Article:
Saturday, January 25, 2020
The Long and Winding
It’s the time of year when the Howard County Schools host their “Road to Kindergarten” events for prospective parents. I don’t remember going to one back when my now-college aged kid was heading to kindergarten. Maybe they didn’t have them then. Maybe we spaced out. Perhaps I have completely forgotten the entire thing. It’s possible.
Since I have some expertise in the area of what makes one ready for kindergarten, I’m going to throw in my two cents here. And remember, any time from birth onwards is the road to kindergarten, just in case you’re the kind of person who likes to plan ahead.
First and foremost, you will help your child to be ready for kindergarten if you talk to them, listen to them, engage, interact, make eye contact. Start at birth and never, ever stop. Don’t take my word for it, check out Howard County’s Talk With Me page.
Encourage open ended, creative play. Fancy plastic toys that make lots of sounds and have lots of buttons to push are quite alluring. A cardboard box, some markers and a lot of imagination are almost always more fun and provide more development of self-motivation and decision-making skills.
Outdoor play and active large motor indoor play when available. To clarify: self-directed play, not classes, lessons, or teams. It’s not just “good exercise” but it also supports the development of healthy executive functioning skills which are hugely important in navigating kindergarten and beyond.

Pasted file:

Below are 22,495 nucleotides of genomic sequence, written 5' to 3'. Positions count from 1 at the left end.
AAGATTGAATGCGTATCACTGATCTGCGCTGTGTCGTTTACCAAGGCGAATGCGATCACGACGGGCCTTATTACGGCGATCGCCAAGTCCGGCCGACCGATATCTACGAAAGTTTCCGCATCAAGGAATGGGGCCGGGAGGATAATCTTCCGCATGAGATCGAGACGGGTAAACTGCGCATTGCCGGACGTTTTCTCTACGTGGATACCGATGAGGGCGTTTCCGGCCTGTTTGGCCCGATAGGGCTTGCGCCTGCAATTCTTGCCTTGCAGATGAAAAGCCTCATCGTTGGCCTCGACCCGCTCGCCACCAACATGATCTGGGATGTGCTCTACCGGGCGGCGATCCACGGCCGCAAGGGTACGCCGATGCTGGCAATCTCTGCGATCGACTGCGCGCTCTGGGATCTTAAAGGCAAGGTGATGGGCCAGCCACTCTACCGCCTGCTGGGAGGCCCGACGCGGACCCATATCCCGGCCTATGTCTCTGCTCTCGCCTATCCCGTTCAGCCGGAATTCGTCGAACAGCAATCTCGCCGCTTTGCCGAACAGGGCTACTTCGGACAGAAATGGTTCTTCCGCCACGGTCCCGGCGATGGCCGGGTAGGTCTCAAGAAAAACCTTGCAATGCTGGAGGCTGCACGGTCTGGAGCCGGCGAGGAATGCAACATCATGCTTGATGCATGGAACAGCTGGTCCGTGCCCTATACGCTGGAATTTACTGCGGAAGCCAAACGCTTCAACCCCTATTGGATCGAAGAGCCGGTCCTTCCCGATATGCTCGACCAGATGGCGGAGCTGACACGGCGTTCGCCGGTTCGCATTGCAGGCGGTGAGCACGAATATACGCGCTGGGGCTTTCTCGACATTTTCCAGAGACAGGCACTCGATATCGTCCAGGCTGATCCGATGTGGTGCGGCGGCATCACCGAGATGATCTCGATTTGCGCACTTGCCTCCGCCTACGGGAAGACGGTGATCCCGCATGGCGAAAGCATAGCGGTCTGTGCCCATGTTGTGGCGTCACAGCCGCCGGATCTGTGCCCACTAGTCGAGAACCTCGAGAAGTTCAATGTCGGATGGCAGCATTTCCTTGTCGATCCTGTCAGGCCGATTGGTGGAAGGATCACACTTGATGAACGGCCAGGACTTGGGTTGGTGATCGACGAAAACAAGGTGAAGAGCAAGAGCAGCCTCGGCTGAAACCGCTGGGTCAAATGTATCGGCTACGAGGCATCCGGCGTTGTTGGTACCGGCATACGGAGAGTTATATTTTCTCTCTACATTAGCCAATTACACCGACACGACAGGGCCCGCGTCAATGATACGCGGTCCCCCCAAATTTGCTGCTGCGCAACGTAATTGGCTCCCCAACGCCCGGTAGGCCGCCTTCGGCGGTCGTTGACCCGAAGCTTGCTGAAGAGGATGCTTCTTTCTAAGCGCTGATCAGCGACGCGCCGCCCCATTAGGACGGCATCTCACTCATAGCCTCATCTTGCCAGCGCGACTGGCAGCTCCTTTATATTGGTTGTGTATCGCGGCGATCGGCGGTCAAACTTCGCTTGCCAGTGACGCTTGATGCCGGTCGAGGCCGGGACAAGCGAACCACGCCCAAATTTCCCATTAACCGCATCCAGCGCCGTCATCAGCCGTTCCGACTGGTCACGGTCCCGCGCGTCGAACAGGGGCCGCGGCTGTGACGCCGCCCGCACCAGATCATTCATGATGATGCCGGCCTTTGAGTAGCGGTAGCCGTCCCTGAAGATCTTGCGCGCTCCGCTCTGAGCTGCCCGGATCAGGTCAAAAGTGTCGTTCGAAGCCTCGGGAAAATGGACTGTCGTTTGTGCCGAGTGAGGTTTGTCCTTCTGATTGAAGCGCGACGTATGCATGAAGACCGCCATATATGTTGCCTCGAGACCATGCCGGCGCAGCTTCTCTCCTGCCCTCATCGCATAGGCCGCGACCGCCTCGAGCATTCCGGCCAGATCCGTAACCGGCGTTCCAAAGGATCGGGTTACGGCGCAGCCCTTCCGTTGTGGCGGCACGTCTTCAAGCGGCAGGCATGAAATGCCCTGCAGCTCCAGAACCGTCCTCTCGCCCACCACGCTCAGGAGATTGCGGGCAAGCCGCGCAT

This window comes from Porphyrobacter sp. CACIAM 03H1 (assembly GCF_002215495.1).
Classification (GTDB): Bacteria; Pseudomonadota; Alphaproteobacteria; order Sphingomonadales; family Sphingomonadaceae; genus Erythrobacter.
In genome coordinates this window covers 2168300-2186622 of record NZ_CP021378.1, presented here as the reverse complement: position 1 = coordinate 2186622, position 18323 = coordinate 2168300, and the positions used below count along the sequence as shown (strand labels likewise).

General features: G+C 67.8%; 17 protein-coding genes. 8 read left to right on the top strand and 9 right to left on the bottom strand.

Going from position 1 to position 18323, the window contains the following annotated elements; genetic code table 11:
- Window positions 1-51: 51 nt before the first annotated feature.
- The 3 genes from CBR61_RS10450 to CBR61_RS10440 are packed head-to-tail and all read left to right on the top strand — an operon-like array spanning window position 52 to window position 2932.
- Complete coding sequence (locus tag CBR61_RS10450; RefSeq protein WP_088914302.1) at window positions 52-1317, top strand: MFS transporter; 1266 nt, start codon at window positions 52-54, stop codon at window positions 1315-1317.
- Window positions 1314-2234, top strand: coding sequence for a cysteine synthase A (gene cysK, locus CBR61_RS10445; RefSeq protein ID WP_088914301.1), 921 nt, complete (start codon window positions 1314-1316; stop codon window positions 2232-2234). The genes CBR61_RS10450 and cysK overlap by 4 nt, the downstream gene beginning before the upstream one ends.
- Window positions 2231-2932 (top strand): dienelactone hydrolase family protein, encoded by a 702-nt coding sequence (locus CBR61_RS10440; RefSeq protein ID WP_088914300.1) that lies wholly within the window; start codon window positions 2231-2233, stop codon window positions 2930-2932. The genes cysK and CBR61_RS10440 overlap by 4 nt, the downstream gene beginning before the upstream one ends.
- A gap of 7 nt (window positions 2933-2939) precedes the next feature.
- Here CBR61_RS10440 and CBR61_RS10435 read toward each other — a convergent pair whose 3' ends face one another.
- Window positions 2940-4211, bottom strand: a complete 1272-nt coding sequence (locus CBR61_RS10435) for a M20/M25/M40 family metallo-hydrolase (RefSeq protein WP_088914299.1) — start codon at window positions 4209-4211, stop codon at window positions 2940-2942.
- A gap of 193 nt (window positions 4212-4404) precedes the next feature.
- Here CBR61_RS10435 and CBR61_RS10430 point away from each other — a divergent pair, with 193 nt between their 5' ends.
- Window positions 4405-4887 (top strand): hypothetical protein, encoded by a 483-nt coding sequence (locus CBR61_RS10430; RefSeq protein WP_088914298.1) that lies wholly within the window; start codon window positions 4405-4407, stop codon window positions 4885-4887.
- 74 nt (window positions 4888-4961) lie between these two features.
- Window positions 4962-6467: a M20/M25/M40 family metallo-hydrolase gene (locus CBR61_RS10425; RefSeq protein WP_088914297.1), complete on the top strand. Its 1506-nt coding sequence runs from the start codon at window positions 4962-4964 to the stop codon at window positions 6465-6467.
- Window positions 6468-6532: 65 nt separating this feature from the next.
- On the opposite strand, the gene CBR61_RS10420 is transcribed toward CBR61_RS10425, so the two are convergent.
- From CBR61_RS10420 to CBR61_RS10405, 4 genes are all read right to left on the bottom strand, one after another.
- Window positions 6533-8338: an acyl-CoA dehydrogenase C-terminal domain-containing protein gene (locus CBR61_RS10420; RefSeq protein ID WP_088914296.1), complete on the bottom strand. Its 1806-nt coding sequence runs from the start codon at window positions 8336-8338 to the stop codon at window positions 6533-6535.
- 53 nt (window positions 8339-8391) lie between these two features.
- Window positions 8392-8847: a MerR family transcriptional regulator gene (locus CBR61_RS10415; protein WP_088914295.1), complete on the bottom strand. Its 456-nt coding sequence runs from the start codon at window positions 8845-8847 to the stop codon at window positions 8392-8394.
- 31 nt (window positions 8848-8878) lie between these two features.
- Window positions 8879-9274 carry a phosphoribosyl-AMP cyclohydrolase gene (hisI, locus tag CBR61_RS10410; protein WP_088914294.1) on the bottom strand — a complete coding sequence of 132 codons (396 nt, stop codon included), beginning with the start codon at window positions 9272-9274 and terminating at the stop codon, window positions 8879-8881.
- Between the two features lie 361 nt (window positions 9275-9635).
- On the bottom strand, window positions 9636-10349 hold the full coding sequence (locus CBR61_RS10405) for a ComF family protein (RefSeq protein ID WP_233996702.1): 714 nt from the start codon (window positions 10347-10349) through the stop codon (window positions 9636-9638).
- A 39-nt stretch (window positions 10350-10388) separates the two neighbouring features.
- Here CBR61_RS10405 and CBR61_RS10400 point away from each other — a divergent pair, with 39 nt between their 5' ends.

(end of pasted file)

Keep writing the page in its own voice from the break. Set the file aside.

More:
Allow your child to learn how to do things for themselves. In the teaching world these are called self-help skills. It takes longer to allow your child to struggle but the time invested will pay off when they go to school and can confidently zip their own coat, carry their own backpack, wash their own hands, wipe themselves in the bathroom, and all the many daily tasks which we as adults do without thinking. Trust me, it is not an act of love to keep doing these things for your child. Also, a lot of these involve developing fine motor skills, which will be crucial for writing, drawing, and cutting with scissors.
Modeling and valuing kindness. This will never, ever be time wasted.
There you have it. The basics. Shapes, colors, letters, numbers, handwriting and so on can all be learned when a child is ready. True readiness comes from what I’ve listed above. Trying to force feed “school subjects” when what a child needs is exercise, love, play, and human interaction is a kind of malnourishment of sorts. You can force it before a child is ready and then claim your child is “advanced” but there will almost always be a price to pay down the line.
That’s my sermon on the road to kindergarten. Not everyone will agree. All I ask is that, if someone tries to sell you workbooks or a tutoring program for a preschool child, you come back and read this post. And then, go to the playground.